elif num_knights >= 10:
print('Trojan Rabbit')

and continue
the program after

elif day == 'Tuesday':


print('Taco Night')
else:
print('Truce?')

elif means other wise if


We can have multiple elifs

Trojan Rabbit

Combining Conditionals With and/or


King Arthur has decided:

On all Mondays, we retreat

We can only use the Trojan Rabbit on Wednesday


(were renting it out on other days)

if num_knights < 3:
print('Retreat!')

if num_knights >= 10:


print('Trojan Rabbit!')

OR

AND

if its a Monday

its Wednesday

Retreat!

Trojan Rabbit!

Putting or in Our Program


On all Mondays, or if we have less than 3 knights, we retreat.

If we have less than 3 knights

OR

If its a Monday

if num_knights < 3 or day == "Monday":


print('Retreat!')

Spelled out Monday, and


Wednesday on the next
slide.

Putting and in Our Program


We can only use the Trojan Rabbit if we have at least 10 knights AND its Wednesday.

If we have at least 10 knights

AND

If its a Wednesday

if num_knights >= 10 and day == "Wednesday":


print('Trojan Rabbit!')

Boolean Operators and / or


Make it possible to combine comparisons or booleans.

If 1 is False
and result will be False

If 1 is True
or result will be True

True

and

True

True

True

and

False

False

False

and

False

False

True

or

True

True

True

or

False

True

False

or

False

False

Incorporating the Days of the Week


script.py

# Battle Rules
num_knights = 10
day = 'Wednesday'
if num_knights < 3 or day == 'Monday':
print('Retreat!')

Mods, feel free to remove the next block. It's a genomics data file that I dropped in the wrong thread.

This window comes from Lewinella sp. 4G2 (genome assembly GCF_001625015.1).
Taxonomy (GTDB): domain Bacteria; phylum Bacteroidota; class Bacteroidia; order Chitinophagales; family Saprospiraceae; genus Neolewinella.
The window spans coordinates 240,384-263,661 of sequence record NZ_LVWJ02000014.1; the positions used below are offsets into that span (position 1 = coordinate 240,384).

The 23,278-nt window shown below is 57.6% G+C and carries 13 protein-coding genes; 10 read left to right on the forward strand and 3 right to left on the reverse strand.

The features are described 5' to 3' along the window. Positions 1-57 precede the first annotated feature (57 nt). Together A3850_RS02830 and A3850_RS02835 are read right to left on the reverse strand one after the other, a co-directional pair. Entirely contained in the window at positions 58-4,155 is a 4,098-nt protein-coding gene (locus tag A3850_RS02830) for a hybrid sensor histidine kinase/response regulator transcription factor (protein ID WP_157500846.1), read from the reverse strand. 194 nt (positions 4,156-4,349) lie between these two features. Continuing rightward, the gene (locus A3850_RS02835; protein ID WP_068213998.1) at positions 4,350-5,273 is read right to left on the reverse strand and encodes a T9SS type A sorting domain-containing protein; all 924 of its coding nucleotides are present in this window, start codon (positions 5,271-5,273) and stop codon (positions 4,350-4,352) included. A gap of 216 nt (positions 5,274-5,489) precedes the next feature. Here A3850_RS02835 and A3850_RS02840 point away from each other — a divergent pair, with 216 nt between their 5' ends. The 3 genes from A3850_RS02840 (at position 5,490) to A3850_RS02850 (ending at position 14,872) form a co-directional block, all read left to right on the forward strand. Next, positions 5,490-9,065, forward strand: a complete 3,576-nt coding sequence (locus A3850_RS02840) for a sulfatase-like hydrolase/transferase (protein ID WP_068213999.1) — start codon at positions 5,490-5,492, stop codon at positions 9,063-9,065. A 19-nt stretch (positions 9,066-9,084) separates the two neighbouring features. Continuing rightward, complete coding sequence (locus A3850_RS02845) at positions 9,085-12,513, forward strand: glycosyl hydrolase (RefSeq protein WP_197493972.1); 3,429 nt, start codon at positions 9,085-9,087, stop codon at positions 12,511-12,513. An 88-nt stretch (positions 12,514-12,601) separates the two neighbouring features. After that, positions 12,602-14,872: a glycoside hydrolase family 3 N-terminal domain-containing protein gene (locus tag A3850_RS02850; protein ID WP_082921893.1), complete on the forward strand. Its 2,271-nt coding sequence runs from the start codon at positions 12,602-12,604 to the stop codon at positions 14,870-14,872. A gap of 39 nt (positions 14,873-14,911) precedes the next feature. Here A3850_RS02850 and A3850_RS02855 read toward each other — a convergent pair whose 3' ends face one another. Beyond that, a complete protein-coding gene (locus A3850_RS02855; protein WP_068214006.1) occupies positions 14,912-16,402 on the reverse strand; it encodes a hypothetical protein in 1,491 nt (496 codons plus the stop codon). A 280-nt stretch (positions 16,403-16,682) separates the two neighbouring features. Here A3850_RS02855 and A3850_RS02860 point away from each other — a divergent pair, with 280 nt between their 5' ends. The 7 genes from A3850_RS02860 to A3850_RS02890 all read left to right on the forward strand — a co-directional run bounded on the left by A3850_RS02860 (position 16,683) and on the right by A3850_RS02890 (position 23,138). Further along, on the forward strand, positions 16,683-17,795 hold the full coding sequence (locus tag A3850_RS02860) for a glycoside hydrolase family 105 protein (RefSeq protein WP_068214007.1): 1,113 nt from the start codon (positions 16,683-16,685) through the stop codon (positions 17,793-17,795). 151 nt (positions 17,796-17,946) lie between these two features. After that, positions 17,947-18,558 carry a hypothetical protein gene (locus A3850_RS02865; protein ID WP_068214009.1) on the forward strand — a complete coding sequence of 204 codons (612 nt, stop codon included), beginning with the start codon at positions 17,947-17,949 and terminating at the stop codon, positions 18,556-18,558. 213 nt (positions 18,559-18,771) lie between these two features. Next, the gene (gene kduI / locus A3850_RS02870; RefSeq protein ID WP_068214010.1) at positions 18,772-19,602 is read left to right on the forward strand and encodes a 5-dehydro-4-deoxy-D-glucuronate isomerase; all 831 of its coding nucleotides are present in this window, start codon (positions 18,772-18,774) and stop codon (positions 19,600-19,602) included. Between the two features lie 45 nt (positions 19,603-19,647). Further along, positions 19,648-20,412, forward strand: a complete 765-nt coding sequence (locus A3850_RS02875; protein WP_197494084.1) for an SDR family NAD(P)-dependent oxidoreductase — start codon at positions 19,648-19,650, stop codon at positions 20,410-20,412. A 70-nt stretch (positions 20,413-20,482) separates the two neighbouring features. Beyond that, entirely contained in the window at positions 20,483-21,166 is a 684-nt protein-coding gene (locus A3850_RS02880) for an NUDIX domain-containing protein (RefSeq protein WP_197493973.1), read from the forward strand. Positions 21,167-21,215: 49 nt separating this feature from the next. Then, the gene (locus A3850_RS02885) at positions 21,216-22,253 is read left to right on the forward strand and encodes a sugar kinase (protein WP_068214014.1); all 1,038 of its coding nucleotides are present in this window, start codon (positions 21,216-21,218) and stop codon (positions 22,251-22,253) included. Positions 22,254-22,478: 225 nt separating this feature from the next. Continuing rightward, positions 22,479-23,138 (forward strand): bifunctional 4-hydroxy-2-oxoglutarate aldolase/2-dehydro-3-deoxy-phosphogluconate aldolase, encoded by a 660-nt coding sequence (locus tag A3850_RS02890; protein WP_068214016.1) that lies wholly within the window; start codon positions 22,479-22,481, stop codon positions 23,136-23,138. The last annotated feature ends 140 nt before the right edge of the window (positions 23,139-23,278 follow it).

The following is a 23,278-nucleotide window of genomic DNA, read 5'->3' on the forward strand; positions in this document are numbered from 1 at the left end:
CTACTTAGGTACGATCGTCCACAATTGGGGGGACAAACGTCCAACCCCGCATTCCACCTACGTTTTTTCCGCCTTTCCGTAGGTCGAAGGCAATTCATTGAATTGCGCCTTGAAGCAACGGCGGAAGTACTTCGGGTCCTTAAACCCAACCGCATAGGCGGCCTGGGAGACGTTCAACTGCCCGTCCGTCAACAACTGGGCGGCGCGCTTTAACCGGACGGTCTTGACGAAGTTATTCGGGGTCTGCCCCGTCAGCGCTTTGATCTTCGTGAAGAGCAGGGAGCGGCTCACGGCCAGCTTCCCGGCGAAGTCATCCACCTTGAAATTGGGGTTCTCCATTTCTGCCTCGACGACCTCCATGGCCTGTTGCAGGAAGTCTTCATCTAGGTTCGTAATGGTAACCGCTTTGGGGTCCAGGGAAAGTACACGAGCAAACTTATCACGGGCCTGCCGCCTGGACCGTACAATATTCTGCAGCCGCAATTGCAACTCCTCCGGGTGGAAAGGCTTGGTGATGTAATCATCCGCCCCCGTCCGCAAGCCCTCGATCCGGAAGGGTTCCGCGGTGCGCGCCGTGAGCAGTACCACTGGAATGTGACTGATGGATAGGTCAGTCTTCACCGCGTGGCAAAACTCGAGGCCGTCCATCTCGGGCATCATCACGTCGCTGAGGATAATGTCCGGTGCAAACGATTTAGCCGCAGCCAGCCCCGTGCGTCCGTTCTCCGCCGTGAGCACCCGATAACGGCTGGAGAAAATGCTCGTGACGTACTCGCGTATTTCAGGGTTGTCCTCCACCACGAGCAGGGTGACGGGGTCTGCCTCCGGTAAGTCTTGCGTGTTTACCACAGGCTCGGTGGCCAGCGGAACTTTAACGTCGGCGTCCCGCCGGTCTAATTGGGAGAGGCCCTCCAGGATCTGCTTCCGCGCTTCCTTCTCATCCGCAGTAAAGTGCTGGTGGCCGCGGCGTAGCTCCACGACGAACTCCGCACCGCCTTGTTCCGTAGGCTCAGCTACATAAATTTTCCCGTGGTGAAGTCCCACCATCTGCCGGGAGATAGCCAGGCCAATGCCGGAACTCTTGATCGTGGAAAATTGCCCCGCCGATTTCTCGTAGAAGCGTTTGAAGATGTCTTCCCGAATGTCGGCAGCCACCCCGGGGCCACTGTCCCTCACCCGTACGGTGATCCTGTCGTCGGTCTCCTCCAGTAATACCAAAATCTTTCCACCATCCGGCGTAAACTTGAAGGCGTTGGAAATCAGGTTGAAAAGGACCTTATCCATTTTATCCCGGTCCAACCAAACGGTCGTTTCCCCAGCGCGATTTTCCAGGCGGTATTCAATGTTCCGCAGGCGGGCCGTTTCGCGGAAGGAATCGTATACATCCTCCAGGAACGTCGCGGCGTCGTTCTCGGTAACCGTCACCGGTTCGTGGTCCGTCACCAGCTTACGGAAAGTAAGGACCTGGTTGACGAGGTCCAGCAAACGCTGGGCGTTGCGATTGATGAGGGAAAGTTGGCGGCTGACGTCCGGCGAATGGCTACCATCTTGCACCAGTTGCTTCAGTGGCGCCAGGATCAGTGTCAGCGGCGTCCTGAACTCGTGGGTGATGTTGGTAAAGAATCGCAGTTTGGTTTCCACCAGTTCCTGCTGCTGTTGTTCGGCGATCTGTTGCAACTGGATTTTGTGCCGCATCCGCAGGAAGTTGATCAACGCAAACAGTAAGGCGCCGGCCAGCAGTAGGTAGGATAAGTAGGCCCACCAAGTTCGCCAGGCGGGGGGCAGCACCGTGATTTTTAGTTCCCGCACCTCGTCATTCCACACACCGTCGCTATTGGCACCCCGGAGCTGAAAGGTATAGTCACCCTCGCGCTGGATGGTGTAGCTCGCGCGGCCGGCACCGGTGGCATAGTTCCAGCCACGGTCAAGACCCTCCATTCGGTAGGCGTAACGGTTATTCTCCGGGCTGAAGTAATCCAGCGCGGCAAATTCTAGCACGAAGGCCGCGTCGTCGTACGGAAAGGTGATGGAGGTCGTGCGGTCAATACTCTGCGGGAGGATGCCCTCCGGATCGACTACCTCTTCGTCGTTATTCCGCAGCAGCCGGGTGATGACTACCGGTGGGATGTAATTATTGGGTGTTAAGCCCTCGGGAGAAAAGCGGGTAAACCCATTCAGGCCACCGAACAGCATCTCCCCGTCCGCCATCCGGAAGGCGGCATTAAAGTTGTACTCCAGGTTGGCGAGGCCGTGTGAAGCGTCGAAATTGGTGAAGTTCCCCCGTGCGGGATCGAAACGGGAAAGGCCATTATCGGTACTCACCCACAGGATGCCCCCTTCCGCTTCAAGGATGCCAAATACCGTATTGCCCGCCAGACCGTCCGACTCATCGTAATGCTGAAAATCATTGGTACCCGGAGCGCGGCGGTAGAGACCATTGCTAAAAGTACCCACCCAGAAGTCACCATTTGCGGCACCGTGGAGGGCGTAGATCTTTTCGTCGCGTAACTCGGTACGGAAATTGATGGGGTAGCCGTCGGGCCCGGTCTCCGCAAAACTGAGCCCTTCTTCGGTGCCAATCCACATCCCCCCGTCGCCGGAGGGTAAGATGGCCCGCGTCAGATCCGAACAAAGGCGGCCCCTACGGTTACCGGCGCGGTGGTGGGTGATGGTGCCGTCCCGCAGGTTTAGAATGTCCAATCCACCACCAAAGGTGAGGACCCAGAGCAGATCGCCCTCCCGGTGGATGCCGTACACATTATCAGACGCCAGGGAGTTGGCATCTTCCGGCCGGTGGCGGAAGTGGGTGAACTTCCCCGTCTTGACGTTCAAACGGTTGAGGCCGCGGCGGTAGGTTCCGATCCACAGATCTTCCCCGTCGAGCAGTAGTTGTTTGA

elif num_knights >= 10 and day == 'Wednesday':
print('Trojan Rabbit!')
else:
print('Truce?')

Checking day of the week

User Input With the input() Function


script.py

# Ask the user to input the day of the week


day = input('Enter the day of the week')

day saves the user's input

prints out this statement


and waits for user input

print('You entered:', day)

In Python 2,
raw_input() is used
instead of input()

Receiving User Input From Console


Just like we can print() text to the console, we can also get user input from the console.

script.py

# Ask the user to input the number of knights


num_knights = int(input('Enter the number of knights'))

Change (or cast) the string to an int

User enters #, but it comes in as text

print('You entered:', num_knights)


if num_knights < 3 or day == 'Monday':
print('Retreat!')

Enter the number of knights


You entered: 10

10

User enters 10

Dierent Input and Conditionals Changes Output


script.py
Different user input
causes different
program flow:

# Battle Rules
num_knights = int(input('How many knights?'))
day = input('What day is it?'))

1st run

if num_knights < 3 or day == 'Monday':


print('Retreat!')
elif num_knights >= 10 and day == 'Wednesday':
print('Trojan Rabbit!')
else:
print('Truce?')

2nd run

1st run

How many knights?

What day is it?

Tuesday

Retreat

2nd run

How many knights?

12 2

What day is it?

Wednesday

Trojan Rabbit!

Extended Battle Rules

num_knights < 3
killer bunny

Holy
Hand Grenade

num_knights >= 10

otherwise

Nested Conditionals Ask Follow-up Questions


script.py
# Battle Rules
num_knights = int(input('Enter number of knights')
day = input('Enter day of the week')
enemy = input('Enter type of enemy')

First, find out if our enemy


is the killer bunny

if enemy == 'killer bunny':


print('Holy Hand Grenade!')
else:
Do the original battle rules here

# Original Battle Rules

If not,
then use the
original battle rules

if num_knights < 3 or day == 'Monday':


print('Retreat!')
if num_knights >= 10 and day == 'Wednesday':
print('Trojan Rabbit!')
else:
print('Truce?')

Nested Conditionals
script.py

# Battle Rules
num_knights = int(input('Enter number of knights')
day = input('Enter day of the week')
enemy = input('Enter type of enemy')
if enemy == 'killer bunny':
print('Holy Hand Grenade!')

else:
# Original Battle Rules
if num_knights < 3 or day == 'Monday':
print('Retreat!')
if num_knights >= 10 and day == 'Wednesday':
print('Trojan Rabbit!')
else:
print('Truce?')

Our final
Rules of Engagement